The key for me is to remember that my identity is in Christ, not in what I accomplish or in what I fail to do well. I am neither a success nor a failure, I am a follower of Jesus Christ. My peace cannot be found in what I do well, and my anxiety is unnecessary in where I fail. I am close friends with the Lord of all a pluscreation, brother to the King of kings. That is not only enough, that is tremendous.

Bottom line – it means that everything is right even if it all goes wrong. That turns my world upside-down. And for that reminder I am thankful.

Hope that helps you in your daily walk through the world this week.

Holy high-five to you,


Failure IS an option

I’ve been taking some long walks with my son, Andrew, lately (long for this out-of-shape 40-something any way). We have some great conversations. He is well read and a real thinker. One of our main topics is leadership and living life in a real way. We both have a sense that attaining “success”, as defined by many these days, is not the life worth living. We both agree that the greatest work we can do is work that contributes to the lives of others.

Along with that conversation of success and achievement comes the idea of failure – and the fear thereof. To engage in any work or mission means taking a risk and one possible result is failure. No one wants to fail, but the truth is, to be successful failure has to be an option. It’s not an option we shoot for and not one we’re happy about, but, at the same time, it’s an option that doesn’t have to cause us great anxiety either. If we accept it as an option we can live with then we take away its power to hold us back. Recognizing the possibility gives you the opportunity to move past it when it happens.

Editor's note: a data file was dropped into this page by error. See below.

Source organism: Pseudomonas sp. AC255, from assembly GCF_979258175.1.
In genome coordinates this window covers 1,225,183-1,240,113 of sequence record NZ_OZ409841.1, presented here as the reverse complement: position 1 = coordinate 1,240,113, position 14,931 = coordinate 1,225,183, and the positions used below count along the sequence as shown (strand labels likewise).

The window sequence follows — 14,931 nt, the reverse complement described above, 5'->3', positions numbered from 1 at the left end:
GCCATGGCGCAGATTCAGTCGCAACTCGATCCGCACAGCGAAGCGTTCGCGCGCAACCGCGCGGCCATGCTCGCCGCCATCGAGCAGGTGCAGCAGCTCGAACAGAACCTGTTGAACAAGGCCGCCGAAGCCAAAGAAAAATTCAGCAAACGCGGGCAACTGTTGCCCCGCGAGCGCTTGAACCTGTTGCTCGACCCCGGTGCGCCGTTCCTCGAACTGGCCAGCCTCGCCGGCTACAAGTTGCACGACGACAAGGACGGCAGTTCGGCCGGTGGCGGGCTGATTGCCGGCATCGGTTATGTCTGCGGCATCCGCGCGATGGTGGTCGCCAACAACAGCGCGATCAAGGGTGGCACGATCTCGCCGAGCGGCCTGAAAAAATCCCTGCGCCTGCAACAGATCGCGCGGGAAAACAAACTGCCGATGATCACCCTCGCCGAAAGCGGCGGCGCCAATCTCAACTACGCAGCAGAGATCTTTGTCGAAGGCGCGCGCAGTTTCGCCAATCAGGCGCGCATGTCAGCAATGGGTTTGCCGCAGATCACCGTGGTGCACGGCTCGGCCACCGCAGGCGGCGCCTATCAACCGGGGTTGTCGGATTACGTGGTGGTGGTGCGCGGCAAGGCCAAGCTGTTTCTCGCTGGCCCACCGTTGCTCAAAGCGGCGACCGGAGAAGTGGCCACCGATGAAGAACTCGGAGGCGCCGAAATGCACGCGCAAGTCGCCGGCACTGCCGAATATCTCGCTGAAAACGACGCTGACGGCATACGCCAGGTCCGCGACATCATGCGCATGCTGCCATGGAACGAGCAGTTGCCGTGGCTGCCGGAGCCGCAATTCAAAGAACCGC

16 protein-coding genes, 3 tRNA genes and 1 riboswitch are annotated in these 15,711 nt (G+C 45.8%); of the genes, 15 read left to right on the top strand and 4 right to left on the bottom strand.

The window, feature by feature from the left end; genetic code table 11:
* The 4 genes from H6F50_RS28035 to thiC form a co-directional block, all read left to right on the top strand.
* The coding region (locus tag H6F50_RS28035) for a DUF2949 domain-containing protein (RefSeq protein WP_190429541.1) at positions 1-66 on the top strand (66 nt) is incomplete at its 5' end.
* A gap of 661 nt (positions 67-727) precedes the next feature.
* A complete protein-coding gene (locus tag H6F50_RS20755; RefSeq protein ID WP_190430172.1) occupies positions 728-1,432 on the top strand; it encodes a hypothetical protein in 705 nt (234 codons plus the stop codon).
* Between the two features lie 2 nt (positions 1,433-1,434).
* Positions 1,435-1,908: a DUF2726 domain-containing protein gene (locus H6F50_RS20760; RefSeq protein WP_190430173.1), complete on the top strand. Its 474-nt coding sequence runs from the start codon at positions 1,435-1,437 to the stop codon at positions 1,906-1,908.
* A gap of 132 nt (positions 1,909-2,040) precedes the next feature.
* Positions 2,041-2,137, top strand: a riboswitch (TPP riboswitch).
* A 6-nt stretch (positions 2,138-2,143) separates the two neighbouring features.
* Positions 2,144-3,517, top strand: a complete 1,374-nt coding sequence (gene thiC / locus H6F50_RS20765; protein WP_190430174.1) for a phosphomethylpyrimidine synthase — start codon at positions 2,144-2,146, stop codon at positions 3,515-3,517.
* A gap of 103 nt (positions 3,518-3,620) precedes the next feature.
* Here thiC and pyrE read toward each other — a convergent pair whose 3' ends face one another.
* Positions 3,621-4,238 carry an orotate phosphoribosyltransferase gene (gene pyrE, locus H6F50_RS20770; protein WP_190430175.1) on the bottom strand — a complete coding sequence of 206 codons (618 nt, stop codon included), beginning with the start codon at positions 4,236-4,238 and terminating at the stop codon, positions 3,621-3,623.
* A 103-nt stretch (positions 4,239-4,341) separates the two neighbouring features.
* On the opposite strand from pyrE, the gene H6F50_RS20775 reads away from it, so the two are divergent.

I think about Jesus’ instructions to his followers when he sends them out into the villages. He tells them that they will have moments when things don’t go as they would hope – times when people don’t accept them or their message. Here’s what he says:

“Whatever house you enter, stay there until you leave that town. If people do not welcome you, leave their town and shake the dust off your feet as a testimony against them.” (Luke 9:4-5)

If he didn’t tell them upfront that failure was a possibility (and in a sense, name it as an “option”) they could easily have taken that rejection as a debilitating, mission-ending failure. Jesus tells them that the best thing to do is to move on.

That’s close to what Andrew and I have talked about. You have to be ready to face failure. You have to be ready for things to happen that OTHERS would see as a failure. But, you also have to realize that God is always at work where we let him work. God is there to take us into the next task, the next challenge. Failure is an option because failure is not the last word in life – God is.

It comes down to this – will you trust God and take a risk, or will you only trust your own imagination and nerve and play it safe? Will you confine yourself to living up to the generally accepted standards of this world, or will you explore new possibilities even when others would criticize your actions as foolish?

When failure is an option and God is at your side you can accomplish more than anyone would expect or even imagine. Question is, are you ready to fail?

Holy high-five to you,